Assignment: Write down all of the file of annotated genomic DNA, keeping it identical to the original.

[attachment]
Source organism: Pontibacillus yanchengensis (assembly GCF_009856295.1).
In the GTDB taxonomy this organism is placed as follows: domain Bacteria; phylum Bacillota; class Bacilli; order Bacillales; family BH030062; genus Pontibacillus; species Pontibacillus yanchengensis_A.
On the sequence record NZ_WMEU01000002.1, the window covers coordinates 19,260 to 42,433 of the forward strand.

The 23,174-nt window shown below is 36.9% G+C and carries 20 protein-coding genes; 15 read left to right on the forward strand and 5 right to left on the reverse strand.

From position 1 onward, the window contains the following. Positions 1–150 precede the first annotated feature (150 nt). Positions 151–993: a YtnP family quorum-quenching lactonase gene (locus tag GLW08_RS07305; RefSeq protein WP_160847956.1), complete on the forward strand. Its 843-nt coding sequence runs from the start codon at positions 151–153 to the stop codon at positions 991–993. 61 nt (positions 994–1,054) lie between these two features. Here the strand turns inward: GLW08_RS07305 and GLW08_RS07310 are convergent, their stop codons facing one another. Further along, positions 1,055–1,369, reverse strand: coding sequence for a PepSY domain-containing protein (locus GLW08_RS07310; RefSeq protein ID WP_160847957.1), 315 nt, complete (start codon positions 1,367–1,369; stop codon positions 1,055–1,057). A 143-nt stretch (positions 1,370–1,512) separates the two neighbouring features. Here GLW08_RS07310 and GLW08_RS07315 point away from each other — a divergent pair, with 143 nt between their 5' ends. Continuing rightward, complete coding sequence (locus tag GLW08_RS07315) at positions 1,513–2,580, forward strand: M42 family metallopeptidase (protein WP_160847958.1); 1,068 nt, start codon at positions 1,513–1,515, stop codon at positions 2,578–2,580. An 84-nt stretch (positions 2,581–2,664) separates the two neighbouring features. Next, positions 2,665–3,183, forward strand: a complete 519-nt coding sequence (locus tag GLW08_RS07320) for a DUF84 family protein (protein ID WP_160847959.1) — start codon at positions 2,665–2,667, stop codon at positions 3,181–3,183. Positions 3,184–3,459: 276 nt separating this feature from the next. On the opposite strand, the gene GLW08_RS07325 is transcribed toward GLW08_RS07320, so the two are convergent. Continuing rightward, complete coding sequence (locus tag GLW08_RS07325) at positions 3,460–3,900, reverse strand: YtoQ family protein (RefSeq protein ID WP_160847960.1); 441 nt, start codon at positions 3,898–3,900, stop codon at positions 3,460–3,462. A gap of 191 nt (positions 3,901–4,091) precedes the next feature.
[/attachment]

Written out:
Source organism: Pontibacillus yanchengensis (assembly GCF_009856295.1).
In the GTDB taxonomy this organism is placed as follows: domain Bacteria; phylum Bacillota; class Bacilli; order Bacillales; family BH030062; genus Pontibacillus; species Pontibacillus yanchengensis_A.
On the sequence record NZ_WMEU01000002.1, the window covers coordinates 19,260 to 42,433 of the forward strand.

The 23,174-nt window shown below is 36.9% G+C and carries 20 protein-coding genes; 15 read left to right on the forward strand and 5 right to left on the reverse strand.

From position 1 onward, the window contains the following. Positions 1–150 precede the first annotated feature (150 nt). Positions 151–993: a YtnP family quorum-quenching lactonase gene (locus tag GLW08_RS07305; RefSeq protein WP_160847956.1), complete on the forward strand. Its 843-nt coding sequence runs from the start codon at positions 151–153 to the stop codon at positions 991–993. 61 nt (positions 994–1,054) lie between these two features. Here the strand turns inward: GLW08_RS07305 and GLW08_RS07310 are convergent, their stop codons facing one another. Further along, positions 1,055–1,369, reverse strand: coding sequence for a PepSY domain-containing protein (locus GLW08_RS07310; RefSeq protein ID WP_160847957.1), 315 nt, complete (start codon positions 1,367–1,369; stop codon positions 1,055–1,057). A 143-nt stretch (positions 1,370–1,512) separates the two neighbouring features. Here GLW08_RS07310 and GLW08_RS07315 point away from each other — a divergent pair, with 143 nt between their 5' ends. Continuing rightward, complete coding sequence (locus tag GLW08_RS07315) at positions 1,513–2,580, forward strand: M42 family metallopeptidase (protein WP_160847958.1); 1,068 nt, start codon at positions 1,513–1,515, stop codon at positions 2,578–2,580. An 84-nt stretch (positions 2,581–2,664) separates the two neighbouring features. Next, positions 2,665–3,183, forward strand: a complete 519-nt coding sequence (locus tag GLW08_RS07320) for a DUF84 family protein (protein ID WP_160847959.1) — start codon at positions 2,665–2,667, stop codon at positions 3,181–3,183. Positions 3,184–3,459: 276 nt separating this feature from the next. On the opposite strand, the gene GLW08_RS07325 is transcribed toward GLW08_RS07320, so the two are convergent. Continuing rightward, complete coding sequence (locus tag GLW08_RS07325) at positions 3,460–3,900, reverse strand: YtoQ family protein (RefSeq protein ID WP_160847960.1); 441 nt, start codon at positions 3,898–3,900, stop codon at positions 3,460–3,462. A gap of 191 nt (positions 3,901–4,091) precedes the next feature.